Bioavailability of dissolved organic matter varies with anthropogenic landcover in the Upper Mississippi River Basin

Anthropogenic conversion of forests and wetlands to agricultural and urban landcovers impacts dissolved organic matter (DOM) within streams draining these catchments. Research on how landcover conversion impacts DOM molecular level composition and bioavailability, however, is lacking. In the Upper Mississippi River Basin (UMRB), water from low-order streams and rivers draining one of three dominan

An assessment of future tidal marsh resilience in the San Francisco Estuary through modeling and quantifiable metrics of sustainability

Quantitative, broadly applicable metrics of resilience are needed to effectively manage tidal marshes into the future. Here we quantified three metrics of temporal marsh resilience: time to marsh drowning, time to marsh tipping point, and the probability of a regime shift, defined as the conditional probability of a transition to an alternative super-optimal, suboptimal, or drowned state. We used

A review of current capabilities and science gaps in water supply data, modeling, and trends for water availability assessments in the Upper Colorado River Basin

The Colorado River is a critical water resource in the southwestern United States, supplying drinking water for 40 million people in the region and water for irrigation of 2.2 million hectares of land. Extended drought in the Upper Colorado River Basin (UCOL) and the prospect of a warmer climate in the future pose water availability challenges for those charged with managing the river. Limited wat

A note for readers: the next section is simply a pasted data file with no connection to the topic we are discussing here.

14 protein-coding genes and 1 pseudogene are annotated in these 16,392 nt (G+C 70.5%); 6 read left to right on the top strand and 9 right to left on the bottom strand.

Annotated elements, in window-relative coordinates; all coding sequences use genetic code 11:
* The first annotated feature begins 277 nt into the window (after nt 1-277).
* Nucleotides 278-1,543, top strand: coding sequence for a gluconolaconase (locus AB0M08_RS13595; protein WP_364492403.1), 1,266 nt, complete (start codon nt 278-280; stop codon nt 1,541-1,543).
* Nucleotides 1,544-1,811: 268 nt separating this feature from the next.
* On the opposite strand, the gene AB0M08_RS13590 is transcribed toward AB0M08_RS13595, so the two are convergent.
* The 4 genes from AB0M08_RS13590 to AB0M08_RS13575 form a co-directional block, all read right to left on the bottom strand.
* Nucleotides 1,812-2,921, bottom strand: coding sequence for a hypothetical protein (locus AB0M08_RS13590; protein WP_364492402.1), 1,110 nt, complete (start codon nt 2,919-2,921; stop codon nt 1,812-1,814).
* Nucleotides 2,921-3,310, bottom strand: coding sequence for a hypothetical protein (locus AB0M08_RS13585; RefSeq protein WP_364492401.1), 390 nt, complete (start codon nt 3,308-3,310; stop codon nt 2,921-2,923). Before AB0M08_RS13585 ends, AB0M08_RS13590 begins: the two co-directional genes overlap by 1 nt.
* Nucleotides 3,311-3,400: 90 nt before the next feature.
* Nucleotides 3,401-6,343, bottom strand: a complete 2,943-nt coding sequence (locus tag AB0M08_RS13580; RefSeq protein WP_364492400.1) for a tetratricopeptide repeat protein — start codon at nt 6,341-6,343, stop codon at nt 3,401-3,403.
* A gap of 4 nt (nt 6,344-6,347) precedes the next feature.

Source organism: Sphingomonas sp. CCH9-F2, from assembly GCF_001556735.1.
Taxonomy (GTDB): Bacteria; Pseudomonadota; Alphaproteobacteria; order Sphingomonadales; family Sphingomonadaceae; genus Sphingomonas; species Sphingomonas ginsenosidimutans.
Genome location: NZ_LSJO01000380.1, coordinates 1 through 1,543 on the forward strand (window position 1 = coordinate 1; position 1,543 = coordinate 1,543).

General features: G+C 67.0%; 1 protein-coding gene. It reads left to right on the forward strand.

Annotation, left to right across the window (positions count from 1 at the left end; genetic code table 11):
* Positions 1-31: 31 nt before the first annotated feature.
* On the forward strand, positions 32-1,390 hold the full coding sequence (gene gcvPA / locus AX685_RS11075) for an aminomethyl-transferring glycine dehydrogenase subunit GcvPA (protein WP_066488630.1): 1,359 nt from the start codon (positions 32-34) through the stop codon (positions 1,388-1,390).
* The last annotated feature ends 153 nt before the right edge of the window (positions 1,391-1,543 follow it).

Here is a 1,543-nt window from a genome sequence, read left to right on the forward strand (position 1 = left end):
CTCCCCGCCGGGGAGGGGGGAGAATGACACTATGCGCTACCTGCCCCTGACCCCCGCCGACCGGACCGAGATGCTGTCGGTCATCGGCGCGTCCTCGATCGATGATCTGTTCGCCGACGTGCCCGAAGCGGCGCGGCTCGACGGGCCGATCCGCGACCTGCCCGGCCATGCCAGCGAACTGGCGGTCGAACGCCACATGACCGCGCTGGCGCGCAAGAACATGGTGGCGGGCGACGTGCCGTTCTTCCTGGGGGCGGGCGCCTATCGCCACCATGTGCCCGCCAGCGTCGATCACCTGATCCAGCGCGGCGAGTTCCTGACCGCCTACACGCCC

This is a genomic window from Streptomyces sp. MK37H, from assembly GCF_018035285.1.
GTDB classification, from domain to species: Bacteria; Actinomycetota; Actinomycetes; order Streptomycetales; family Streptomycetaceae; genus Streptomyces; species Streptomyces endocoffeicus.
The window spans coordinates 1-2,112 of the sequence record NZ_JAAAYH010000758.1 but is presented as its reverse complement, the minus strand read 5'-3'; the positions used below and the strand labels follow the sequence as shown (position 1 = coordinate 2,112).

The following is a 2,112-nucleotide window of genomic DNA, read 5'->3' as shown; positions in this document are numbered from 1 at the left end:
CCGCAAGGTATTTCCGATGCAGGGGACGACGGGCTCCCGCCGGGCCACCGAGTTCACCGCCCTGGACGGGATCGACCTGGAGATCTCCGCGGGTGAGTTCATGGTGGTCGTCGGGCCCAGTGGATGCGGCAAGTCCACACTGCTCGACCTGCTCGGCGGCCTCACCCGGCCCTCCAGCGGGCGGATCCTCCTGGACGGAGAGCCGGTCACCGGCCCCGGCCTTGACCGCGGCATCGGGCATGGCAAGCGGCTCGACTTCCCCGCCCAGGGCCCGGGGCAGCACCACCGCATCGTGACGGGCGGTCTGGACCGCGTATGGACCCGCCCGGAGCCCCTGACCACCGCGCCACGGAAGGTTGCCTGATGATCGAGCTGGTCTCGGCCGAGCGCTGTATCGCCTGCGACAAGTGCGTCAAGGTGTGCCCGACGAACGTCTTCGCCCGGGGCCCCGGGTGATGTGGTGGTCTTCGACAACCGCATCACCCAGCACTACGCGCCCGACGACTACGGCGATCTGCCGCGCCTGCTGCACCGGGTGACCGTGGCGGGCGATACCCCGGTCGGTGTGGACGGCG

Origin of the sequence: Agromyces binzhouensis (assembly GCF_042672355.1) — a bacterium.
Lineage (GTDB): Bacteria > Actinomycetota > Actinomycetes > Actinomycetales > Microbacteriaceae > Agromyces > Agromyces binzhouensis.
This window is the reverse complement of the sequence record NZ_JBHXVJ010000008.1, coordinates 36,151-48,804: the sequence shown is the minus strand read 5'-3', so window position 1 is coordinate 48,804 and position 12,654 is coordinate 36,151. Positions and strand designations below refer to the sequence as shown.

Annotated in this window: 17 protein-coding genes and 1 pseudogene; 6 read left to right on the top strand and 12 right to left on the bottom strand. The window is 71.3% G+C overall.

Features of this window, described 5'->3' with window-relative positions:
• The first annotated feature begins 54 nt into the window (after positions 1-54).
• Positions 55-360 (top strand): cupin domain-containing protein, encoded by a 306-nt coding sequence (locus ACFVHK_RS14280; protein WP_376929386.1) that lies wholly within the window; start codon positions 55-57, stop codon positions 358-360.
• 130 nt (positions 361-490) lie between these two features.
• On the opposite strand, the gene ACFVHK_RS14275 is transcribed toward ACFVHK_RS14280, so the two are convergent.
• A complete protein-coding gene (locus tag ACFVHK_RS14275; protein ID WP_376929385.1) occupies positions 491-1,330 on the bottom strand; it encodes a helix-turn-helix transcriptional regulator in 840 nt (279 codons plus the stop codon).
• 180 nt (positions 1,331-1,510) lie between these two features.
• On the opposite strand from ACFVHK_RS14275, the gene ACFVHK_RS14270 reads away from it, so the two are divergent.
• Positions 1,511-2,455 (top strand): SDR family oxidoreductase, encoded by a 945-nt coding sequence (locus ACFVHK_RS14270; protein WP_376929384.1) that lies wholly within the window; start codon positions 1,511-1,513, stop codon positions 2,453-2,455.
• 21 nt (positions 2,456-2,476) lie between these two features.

Using continuous measurements of turbidity to predict suspended-sediment concentrations, loads, and sources in Flat Creek through the town of Jackson, Wyoming, 2019−20 — A pilot study

Flat Creek, a tributary to the Snake River in northwestern Wyoming, is an important source of irrigation water, fish and wildlife habitat, and local recreation. Since 1996, a section of Flat Creek within the town of Jackson has failed to meet Wyoming Department of Environmental Quality’s surface-water-quality standards for total suspended solids and turbidity required by its State water-use classi

Mapping areas of groundwater susceptible to transient contamination events from rapid infiltration into shallow fractured-rock aquifers in agricultural regions of the conterminous United States

Current time-invariant groundwater vulnerability assessments may not capture intermittent contamination events in landscape areas that experience rapid infiltration following precipitation or snowmelt. Occurrences of rapid infiltration and intermittent degradation of groundwater quality are frequently reported in fractured-rock aquifers. This investigation identifies landscape areas underlain by f

In situ soil moisture sensors in undisturbed soils

Soil moisture directly affects operational hydrology, food security, ecosystem services, and the climate system. However, the adoption of soil moisture data has been slow due to inconsistent data collection, poor standardization, and typically short record duration. Soil moisture, or quantitatively volumetric soil water content (SWC), is measured using buried, in situ sensors that infer SWC from a